By the early 60s, Gel-Cookery had fallen into a rut. It seemed as if everything that could be done had been done. Molds? Yes. Tomato aspics? Yes. Molds? Um, yes. But then someone got a bright idea: what if we frame all the steps of the Gel-Cookery process in the shape of a cathode ray tube? Might this not give our product new credibility, vault it into the modern age of Telstar, of Dumont, of J. Fred Muggs?
And so this completely new guide to Gel-Cookery was born. But what was Gel-Cookery, exactly?.Simply put, Gel-Cookery was a process wherein simple foods were suspended in a chilled solution of horse-hoof powder. Imagine meaty Jell-O as the main course, and you get the picture. Best of all, it built strong fingernails, and it was good for dieting women who yearned for that Twiggy-skinny look.
We'll get to the Cookery and the on-camera part in a moment - first, consider the aesthetics of the set.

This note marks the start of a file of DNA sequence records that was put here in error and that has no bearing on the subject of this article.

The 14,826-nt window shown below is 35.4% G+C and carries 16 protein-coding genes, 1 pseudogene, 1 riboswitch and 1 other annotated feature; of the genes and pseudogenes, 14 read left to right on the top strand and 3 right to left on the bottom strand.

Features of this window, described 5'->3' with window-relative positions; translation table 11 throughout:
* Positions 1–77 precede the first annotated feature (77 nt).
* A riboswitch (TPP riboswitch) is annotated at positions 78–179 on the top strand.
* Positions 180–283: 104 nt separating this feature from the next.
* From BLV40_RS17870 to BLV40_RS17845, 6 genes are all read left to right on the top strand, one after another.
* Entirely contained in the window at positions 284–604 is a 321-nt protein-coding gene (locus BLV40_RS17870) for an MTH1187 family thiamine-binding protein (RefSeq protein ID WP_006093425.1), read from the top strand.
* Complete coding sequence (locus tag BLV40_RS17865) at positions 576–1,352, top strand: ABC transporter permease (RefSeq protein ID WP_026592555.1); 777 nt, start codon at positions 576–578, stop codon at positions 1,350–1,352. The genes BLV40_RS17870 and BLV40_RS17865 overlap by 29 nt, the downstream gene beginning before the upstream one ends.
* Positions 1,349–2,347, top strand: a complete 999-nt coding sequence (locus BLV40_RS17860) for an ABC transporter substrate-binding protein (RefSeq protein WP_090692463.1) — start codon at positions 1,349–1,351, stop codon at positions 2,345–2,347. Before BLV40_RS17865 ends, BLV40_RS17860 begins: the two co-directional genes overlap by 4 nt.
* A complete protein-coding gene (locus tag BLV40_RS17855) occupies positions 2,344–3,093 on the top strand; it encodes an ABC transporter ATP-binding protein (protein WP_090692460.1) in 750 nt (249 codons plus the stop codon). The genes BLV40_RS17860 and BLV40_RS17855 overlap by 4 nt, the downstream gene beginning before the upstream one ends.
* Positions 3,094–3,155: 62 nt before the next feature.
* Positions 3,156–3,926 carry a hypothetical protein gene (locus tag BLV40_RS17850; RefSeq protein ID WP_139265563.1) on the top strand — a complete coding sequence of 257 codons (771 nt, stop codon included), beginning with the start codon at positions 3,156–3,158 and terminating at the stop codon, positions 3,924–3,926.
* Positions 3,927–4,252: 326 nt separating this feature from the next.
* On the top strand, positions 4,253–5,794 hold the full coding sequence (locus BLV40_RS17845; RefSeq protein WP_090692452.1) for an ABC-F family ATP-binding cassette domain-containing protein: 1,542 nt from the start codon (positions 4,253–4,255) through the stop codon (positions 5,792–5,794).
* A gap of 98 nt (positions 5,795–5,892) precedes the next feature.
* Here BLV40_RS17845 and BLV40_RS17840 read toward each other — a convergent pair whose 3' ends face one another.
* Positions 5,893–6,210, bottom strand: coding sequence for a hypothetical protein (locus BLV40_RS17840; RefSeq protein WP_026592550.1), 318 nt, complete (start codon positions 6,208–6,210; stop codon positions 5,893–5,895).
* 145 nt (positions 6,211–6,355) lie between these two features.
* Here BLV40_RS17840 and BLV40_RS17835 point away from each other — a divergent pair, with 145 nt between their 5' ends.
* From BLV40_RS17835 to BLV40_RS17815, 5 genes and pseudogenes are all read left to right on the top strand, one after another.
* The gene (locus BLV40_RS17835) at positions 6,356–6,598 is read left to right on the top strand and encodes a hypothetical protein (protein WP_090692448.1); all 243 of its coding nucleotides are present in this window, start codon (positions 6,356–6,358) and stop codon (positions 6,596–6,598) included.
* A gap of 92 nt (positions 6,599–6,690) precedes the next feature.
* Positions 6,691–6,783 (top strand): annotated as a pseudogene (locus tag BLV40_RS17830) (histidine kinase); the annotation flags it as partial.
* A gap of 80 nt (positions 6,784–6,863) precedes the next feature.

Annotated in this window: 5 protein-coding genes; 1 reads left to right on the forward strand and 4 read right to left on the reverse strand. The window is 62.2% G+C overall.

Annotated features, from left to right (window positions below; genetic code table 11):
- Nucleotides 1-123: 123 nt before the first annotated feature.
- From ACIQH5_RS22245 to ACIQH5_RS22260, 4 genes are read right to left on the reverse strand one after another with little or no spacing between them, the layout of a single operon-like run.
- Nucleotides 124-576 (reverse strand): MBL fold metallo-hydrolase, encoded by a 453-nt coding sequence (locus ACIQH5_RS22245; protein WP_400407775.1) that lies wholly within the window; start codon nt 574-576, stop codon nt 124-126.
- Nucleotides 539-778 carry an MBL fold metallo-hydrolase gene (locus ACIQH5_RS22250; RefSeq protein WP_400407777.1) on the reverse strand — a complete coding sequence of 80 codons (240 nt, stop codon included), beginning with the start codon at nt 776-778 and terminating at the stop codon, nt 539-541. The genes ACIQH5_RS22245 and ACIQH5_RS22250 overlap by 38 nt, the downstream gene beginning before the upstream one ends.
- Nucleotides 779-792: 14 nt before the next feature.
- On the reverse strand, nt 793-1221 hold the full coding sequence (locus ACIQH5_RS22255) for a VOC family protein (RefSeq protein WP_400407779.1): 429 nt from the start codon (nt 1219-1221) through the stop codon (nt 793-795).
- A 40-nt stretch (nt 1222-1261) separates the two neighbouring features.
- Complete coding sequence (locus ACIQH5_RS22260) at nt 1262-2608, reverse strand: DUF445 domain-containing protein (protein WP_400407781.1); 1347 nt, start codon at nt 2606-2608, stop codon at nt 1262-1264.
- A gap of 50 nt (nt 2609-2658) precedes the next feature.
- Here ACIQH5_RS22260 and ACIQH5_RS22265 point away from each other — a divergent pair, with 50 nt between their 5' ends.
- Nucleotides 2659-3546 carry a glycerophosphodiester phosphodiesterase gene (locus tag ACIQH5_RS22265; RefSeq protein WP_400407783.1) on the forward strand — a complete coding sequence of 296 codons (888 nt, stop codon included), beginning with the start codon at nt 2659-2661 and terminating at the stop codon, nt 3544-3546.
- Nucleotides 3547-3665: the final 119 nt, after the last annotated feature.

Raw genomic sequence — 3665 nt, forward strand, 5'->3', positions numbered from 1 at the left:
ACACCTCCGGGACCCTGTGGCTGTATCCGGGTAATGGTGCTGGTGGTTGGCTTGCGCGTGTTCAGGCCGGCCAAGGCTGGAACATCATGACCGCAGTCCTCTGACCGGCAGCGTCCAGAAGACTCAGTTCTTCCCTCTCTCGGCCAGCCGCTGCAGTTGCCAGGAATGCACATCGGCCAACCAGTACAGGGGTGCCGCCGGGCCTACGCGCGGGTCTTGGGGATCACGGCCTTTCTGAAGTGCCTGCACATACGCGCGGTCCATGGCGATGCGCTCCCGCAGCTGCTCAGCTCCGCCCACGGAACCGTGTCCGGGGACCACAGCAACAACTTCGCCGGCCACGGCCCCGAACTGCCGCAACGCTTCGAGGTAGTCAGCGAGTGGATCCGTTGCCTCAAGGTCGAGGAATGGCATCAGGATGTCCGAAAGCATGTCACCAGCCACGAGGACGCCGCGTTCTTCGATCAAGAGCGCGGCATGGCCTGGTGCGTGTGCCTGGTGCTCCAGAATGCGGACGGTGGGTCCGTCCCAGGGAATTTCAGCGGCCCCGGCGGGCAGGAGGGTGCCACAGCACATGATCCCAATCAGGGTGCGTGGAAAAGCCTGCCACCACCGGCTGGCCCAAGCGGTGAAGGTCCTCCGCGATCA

Blonde wood trim on powder blue doors. Delft crocks sharing a shelf with brass fondues. Tables that look like - well, actually, I'd like that table, but I know it's cheap, falls apart when bumped, and leaves big dents in the soft linoleum - particularly when the linoleum has been heated to the temperature of the sun's surface by the television lights, which were powerful enough to leave a burned outline of the woman on the cabinet. Took an hour to scrub them off every day.
Notice how Mr. Cameraman doesn't bother to look through the viewfinder. God gave me two good eyes to frame up Gel-Cookery, and I'm gonna use ‘em.